A man experiencing an apparent psychotic episode suffered cardiorespiratory arrest when he died in Heathcote’s main street in February 2016, the Coroners Court has heard.
The death of 39-year-old Matt Crampton on the evening of February 14, 2016 was the subject of a recent inquest.
From a summary prepared by investigating officer Detective Senior Sergeant Mark Hatt, the court heard Mr Crampton had a history of violent offending and drug use, and in 2011, became aggressive towards hospital staff after using ice because he believed they were trying to cut his limbs off.
Between 9pm and 9.30pm on February 14, 2016, Mr Crampton was seen standing in the middle of the Northern Highway.
He approached one vehicle and said, "They're after me, they're after me" while shining a torch into the bushland.
Mr Crampton then got into a second vehicle with his dog and asked he be driven to the Heathcote police station, telling the occupants there were people outside trying to kill him.
Once at the station, Mr Crampton got out of the car and was seen running erratically up and down the street. Triple zero was called.
One witness told police Mr Crampton banged on the gate of a business and yelled, “I'll get you, you bastards. I know you're in there”, before running to a cafe, yelling to be let in and banging on the front door. At the cafe were a man and his two sons, preparing to leave for the night.
Mr Crampton smashed his way inside, then started moving chairs to prevent people coming inside.
The man tried to calm Mr Crampton and then restrain him, but Mr Crampton hit the man’s 11-year-old son in the chest with a torch and dragged him into a storeroom. During the encounter with the man, he stared at his other son and said, “He’s right there, he’s right there. Can you see him?”
The children escaped the store and flag down a passing off-duty police officer.
At one point Mr Crampton ran onto the road and stopped a car, got in and ordered the female driver to drive, before becoming aggressive and taking the wheel himself. The woman yelled at him to get out and called her boyfriend.
The woman told police she saw the man from the cafe wrestle Mr Crampton to the ground, and the police officer holding Mr Crampton’s hands behind his back as he knelt on the ground.
The man from the cafe put pressure on Mr Crampton’s back so he could not get up again, but they both fell over. The man put Mr Crampton in a headlock for about thirty seconds, until the police officer told him to let go in case he was having trouble breathing.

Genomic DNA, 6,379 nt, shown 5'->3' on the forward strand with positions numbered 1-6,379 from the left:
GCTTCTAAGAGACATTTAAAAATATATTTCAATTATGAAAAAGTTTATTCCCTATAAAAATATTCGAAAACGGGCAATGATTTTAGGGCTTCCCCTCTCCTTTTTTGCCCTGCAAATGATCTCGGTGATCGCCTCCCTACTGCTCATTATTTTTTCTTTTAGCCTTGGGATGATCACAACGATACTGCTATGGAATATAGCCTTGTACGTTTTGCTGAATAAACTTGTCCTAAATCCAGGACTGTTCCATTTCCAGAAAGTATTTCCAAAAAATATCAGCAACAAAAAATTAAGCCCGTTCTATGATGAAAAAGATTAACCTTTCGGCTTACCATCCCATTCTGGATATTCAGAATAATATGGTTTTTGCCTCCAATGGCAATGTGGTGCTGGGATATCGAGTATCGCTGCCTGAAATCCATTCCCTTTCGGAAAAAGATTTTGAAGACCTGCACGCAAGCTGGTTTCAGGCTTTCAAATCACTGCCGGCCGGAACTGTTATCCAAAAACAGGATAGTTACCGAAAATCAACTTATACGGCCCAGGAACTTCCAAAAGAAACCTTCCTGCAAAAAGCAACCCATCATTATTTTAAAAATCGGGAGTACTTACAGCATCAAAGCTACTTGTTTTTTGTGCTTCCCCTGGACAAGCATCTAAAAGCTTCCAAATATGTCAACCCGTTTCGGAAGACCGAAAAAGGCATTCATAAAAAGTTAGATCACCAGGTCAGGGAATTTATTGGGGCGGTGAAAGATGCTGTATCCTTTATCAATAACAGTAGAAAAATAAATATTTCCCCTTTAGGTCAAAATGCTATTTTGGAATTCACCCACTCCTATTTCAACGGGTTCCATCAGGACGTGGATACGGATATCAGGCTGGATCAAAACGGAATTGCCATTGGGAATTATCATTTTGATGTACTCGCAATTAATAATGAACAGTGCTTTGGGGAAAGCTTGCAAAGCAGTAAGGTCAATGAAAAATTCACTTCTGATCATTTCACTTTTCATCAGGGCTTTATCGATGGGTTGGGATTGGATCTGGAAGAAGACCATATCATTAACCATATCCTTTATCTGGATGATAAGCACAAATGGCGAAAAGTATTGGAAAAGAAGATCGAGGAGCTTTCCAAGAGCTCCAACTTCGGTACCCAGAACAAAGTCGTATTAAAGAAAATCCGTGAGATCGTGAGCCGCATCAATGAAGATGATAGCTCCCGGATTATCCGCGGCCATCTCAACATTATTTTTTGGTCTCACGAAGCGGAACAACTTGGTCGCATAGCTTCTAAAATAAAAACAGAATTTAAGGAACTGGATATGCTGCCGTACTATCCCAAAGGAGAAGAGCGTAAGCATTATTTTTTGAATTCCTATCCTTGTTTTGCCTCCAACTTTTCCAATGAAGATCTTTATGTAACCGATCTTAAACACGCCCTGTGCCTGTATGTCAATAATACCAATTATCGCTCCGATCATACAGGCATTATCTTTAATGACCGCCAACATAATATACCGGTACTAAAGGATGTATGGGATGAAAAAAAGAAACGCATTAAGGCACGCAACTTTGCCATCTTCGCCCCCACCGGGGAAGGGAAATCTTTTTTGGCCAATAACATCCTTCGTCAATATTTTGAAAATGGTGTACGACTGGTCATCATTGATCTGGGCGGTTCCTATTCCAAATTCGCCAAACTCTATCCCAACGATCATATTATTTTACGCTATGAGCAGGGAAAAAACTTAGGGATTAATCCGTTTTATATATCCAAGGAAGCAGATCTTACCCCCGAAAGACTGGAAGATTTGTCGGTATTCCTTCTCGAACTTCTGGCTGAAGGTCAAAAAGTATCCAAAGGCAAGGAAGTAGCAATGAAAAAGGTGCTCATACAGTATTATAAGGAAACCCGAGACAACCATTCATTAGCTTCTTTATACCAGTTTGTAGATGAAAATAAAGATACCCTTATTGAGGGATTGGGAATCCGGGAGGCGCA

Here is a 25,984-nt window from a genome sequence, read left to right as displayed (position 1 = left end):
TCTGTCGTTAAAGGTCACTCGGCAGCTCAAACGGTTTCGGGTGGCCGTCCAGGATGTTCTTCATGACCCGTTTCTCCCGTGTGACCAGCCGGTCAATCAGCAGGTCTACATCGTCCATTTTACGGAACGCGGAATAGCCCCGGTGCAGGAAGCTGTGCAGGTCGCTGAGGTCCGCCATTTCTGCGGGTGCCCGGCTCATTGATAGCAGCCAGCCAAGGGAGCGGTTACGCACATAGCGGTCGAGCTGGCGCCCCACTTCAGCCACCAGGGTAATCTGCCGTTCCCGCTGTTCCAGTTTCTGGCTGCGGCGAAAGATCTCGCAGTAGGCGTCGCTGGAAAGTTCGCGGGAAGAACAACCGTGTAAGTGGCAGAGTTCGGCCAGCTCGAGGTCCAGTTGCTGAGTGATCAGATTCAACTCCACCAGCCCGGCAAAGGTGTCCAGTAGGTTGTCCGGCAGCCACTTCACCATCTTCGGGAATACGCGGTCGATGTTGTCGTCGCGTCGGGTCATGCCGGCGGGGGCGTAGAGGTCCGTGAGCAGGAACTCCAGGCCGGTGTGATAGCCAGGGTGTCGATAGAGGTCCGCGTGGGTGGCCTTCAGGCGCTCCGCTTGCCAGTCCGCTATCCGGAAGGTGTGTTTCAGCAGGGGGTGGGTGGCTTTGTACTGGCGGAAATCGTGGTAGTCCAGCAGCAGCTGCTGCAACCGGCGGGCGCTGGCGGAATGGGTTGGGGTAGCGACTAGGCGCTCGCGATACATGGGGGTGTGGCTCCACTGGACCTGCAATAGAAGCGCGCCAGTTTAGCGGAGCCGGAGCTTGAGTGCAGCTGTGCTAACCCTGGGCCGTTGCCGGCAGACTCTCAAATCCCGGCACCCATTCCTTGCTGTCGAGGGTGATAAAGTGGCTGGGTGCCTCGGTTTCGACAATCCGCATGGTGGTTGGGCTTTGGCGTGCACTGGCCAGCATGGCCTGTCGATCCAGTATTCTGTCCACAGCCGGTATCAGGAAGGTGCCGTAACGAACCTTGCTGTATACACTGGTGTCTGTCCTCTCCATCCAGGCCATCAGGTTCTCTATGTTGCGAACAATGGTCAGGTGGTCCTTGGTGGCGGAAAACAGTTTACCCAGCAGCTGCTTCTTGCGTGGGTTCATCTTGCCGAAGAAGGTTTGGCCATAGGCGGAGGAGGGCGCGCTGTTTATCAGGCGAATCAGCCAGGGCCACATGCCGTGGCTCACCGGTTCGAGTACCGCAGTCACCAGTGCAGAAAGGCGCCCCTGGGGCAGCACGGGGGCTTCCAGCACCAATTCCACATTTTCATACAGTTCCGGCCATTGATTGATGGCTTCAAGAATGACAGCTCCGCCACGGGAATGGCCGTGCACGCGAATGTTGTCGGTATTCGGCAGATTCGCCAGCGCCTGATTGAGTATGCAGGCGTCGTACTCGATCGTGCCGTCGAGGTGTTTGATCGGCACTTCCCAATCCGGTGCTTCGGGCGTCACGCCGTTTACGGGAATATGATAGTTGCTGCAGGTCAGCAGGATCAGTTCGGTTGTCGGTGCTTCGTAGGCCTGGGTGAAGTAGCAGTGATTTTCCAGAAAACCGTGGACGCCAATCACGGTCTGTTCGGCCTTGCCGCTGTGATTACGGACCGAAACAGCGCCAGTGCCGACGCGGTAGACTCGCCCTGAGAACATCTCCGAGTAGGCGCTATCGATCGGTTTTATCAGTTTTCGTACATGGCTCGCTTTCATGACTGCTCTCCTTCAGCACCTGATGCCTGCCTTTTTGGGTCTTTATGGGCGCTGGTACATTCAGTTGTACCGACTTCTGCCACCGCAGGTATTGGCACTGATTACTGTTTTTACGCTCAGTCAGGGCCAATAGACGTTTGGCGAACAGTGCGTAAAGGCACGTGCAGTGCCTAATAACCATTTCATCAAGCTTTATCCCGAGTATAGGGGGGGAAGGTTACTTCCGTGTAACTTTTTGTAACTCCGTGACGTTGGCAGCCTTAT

The police officer directed the man to hold Mr Crampton’s right arm behind his back while he held his left, with Mr Crampton lying face down on the concrete.
The police officer told police Mr Crampton’s skin was very hot and his shirt damp, and he checked for breath but could not feel anything.
He could not find a pulse at his neck, but checking his wrists he found his pulse was too fast to count, and he could feel his muscles twitching. He checked his eye, but there was no reflex.
At that point, the boyfriend of the female driver arrived and punched Mr Crampton two or three times in the head, and had to be pulled off him.
The police officer checked Mr Crampton’s eye again to find no reflex, then began resuscitation attempts with another man until paramedics arrived at 10.25pm.
Paramedics continued to attempt to revive Mr Crampton to no avail, and ceased treatment at 10.47pm.
The police summary said the pathologist who conducted the autopsy the following day recorded Mr Crampton’s cause of death as “cardiorespiratory arrest during prone restraint, including pressure on the neck of an obese male using methylamphetamine”.
Dr Heinrich Bauer determined there was evidence of neck compression, but he could not distinguish whether the injuries were sustained when he fell to the ground with an arm around his neck, or from other force.
Dr Bauer said the exact cause of Mr Crampton’s cardiorespiratory arrest could not be determined, but probable contributing factors included the combined effects of methamphetamine and noradrenaline.
Other factors likely to have contributed were physical restraint, his agitated state, force to the neck and torso, and natural disease.
Being an obese man, lying face-down had an impact on his breathing, Dr Bauer concluded, and pressure on his neck caused a degree of upper airway obstruction.
The absence of certain injuries to his head suggested the punches were unlikely to have caused or contributed to his death.
Homicide Squad Detective Senior Constable Vincent Shalken told the court criminal proceedings against the three men who came into physical contact with Mr Crampton were considered, but not pursued.
Acting Inspector John Greene, at the time of the incident a member of Victoria Police’s professional standards command, found the off-duty officer did not commit any “criminal disciplinary breaches”.
In his statement, he said Mr Crampton was suffering a “psychotic episode” at the time of his death.
Mr Crampton’s father, Robert, told the court at the conclusion of the evidence he did not want the death of his son, a much-loved family member, to “slip away”.
The senior Mr Crampton said his son was drug-free for a long time while living in Tasmania for a time.
“He was responsibly holding down a good job and was making progress, but all the time he was finding loneliness a problem and that he had no one in the drug-free world who he could relate to and hence develop meaningful relationships outside the drug environment,” Mr Crampton said. “He was incredibly lonely.”
Mr Crampton said his son was struggling with “harassments” regarding child support and it became impossible for him to see a future, and once he returned to Victoria, he became involved again with friends involved in drugs.
Coroner Darren Bracken has not yet released his findings.
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